PORT AU PRINCIE - The Special Mission of the Organization of American States (OAS) which traveled to Haiti to mediate the internal political crisis, met the Haitian president Michel Martelly and said in a release that the conversations "have been very constructive."
OAS President Ronald Sanders said in a brief statement that the talks are moving "towards a solution to the present difficulty being reached by national stakeholders".
Sanders, who is Chairman of the OAS Permanent Council Representative of Antigua and Barbuda, said yesterday that he also met the Haitian Senate President Jocelerme Privert and Lower Chamber President Cholzer Chancy.
The diplomat stressed that the mission of the regional organization is in Haiti to assess the situation with as many groups as possible.
Nevertheless, he warned that "this fact-finding mission is not in Haiti to interfere, meddle or mediate in Haitian affairs."
The delegation, including Senior Advisor at OAS Gabriel Bidegain, and former ambassador of Saint Lucia to the OAS Sonia Johnny, will present the report to the Permanent Council of the organization upon their return to Washington.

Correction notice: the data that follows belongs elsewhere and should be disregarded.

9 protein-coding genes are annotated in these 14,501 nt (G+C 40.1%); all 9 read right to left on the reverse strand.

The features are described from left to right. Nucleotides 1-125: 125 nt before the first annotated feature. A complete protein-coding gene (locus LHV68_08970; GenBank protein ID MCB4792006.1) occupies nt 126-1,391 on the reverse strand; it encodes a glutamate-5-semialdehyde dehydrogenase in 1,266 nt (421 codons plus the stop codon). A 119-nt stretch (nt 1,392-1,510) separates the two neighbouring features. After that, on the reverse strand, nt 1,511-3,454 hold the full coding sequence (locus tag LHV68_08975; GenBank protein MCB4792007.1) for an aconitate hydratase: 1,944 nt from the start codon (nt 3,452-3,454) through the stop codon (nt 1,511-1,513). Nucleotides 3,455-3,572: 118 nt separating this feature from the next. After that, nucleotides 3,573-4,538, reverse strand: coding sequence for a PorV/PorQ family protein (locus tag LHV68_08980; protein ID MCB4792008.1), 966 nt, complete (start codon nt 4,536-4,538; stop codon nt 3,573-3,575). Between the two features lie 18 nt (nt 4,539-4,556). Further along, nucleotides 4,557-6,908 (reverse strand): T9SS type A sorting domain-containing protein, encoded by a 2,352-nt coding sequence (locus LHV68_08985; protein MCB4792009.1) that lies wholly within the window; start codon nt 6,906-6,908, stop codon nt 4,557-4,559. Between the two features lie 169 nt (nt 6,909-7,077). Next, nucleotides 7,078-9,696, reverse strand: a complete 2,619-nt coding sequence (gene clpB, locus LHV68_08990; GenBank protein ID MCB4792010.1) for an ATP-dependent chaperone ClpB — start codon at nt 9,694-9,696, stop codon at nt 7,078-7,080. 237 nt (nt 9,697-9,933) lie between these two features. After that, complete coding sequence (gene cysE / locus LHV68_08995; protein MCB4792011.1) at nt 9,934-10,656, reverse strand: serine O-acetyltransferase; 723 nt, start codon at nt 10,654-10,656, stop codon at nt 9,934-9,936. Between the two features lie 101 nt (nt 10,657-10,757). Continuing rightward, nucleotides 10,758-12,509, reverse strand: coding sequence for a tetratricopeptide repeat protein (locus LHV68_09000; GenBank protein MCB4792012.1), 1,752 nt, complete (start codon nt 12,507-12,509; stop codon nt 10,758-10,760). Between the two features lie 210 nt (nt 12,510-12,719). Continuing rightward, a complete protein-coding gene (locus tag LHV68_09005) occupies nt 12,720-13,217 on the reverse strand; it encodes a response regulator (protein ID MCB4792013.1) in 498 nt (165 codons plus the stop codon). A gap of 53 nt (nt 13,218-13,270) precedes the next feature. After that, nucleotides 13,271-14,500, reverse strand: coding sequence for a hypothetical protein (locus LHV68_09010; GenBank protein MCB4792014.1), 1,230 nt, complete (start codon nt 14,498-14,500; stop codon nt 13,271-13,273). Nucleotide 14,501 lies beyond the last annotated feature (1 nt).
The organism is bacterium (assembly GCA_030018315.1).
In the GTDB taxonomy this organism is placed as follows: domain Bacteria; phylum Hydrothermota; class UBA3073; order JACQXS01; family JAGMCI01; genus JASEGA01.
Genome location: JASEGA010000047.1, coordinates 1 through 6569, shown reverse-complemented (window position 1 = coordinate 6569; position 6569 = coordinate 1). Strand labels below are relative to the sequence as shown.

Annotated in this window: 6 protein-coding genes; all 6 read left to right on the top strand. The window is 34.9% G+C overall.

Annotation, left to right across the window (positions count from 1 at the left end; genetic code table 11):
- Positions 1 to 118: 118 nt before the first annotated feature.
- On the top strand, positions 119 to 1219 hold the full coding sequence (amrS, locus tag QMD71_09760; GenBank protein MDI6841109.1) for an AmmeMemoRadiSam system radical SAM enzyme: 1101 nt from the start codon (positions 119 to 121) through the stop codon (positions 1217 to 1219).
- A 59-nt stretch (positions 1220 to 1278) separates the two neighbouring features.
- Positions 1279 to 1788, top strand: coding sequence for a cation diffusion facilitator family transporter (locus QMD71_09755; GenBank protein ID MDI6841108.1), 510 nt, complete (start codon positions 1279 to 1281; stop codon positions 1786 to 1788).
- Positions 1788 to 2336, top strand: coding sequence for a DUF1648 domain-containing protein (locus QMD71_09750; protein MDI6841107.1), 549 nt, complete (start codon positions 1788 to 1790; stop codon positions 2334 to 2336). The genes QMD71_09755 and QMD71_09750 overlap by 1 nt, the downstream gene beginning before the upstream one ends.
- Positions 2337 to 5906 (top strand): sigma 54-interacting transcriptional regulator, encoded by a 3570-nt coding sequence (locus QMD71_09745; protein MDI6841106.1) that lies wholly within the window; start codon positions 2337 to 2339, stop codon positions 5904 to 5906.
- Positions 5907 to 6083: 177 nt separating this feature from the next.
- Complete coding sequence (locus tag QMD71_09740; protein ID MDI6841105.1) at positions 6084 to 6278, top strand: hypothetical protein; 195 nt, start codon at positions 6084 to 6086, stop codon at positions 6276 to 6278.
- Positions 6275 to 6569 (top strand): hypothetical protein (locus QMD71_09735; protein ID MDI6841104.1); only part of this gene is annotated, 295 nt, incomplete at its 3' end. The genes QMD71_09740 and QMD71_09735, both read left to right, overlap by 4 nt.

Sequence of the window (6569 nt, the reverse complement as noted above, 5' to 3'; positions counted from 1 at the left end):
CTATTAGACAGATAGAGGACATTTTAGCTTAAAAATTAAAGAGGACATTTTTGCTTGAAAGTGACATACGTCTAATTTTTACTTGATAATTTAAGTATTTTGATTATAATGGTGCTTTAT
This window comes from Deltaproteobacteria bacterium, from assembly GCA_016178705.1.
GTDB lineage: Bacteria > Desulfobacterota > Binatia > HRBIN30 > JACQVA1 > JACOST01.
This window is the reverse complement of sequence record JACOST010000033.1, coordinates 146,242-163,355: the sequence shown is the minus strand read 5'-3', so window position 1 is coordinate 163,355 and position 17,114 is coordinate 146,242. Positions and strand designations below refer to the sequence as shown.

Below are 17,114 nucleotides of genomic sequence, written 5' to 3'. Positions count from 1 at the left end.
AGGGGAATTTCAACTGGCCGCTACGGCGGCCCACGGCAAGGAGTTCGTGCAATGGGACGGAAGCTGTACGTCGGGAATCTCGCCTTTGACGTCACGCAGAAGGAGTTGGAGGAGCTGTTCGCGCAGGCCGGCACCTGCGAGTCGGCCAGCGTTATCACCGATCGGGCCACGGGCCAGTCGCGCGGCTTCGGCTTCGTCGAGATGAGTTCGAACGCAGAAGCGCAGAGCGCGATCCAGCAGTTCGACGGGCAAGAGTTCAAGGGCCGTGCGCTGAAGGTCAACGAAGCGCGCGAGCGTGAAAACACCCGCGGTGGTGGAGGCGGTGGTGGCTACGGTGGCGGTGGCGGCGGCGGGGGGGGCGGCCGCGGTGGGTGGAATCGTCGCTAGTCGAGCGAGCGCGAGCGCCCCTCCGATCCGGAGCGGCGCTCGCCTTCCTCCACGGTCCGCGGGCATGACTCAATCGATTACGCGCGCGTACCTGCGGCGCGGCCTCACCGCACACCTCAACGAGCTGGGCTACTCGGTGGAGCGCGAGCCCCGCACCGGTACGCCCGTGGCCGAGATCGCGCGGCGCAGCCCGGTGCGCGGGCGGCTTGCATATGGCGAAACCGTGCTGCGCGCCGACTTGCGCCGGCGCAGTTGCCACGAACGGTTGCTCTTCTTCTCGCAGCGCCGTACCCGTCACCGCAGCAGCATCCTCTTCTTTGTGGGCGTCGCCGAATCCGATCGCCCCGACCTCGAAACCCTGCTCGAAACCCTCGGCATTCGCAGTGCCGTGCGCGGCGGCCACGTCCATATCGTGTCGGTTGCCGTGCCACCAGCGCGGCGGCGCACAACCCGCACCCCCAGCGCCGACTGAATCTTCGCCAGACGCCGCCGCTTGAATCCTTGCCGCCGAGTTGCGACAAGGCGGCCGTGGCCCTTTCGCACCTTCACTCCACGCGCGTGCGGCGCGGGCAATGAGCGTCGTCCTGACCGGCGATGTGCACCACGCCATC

Meanwhile, the Haitian opposition reiterated yesterday that they will not meet with the OAS mission, as they regard the organization as leaning towards the stances of Martelly and government-backed presidential candidate Jovenel Moise.
The opposition, which has formed a bloc called the "Group of Eight" (G8), says that the OAS is part of the present problem, as the organization validated the results of the first round of elections, held on Oct. 25, 2015, the results of which they labeled as fraudulent.
In these elections, Moise received the most votes, followed by the opposition candidate Jude Celestin.
Both candidates were expected to face each other in the second round of elections on Jan. 24. However, it was postponed indefinitely by the Provisional Electoral Council, citing security reasons.
Celestin, who decided not to participate in these elections before the postponement, is part of the G8 group. The Haitian president is supposed to leave office on Feb. 7, under constitutional rules.
Martelly, however, has reiterated that he will not resign the position for "those who do not want to attend elections" while the opposition holds mass marches almost daily in Port au Prince and other cities in the country, demanding his "immediate resignation."
Moise also has received backing from his supporters, who have taken to the streets demanding elections be held. The postponed elections have put the fragile political system of the poorest country in the Americas again in jeopardy.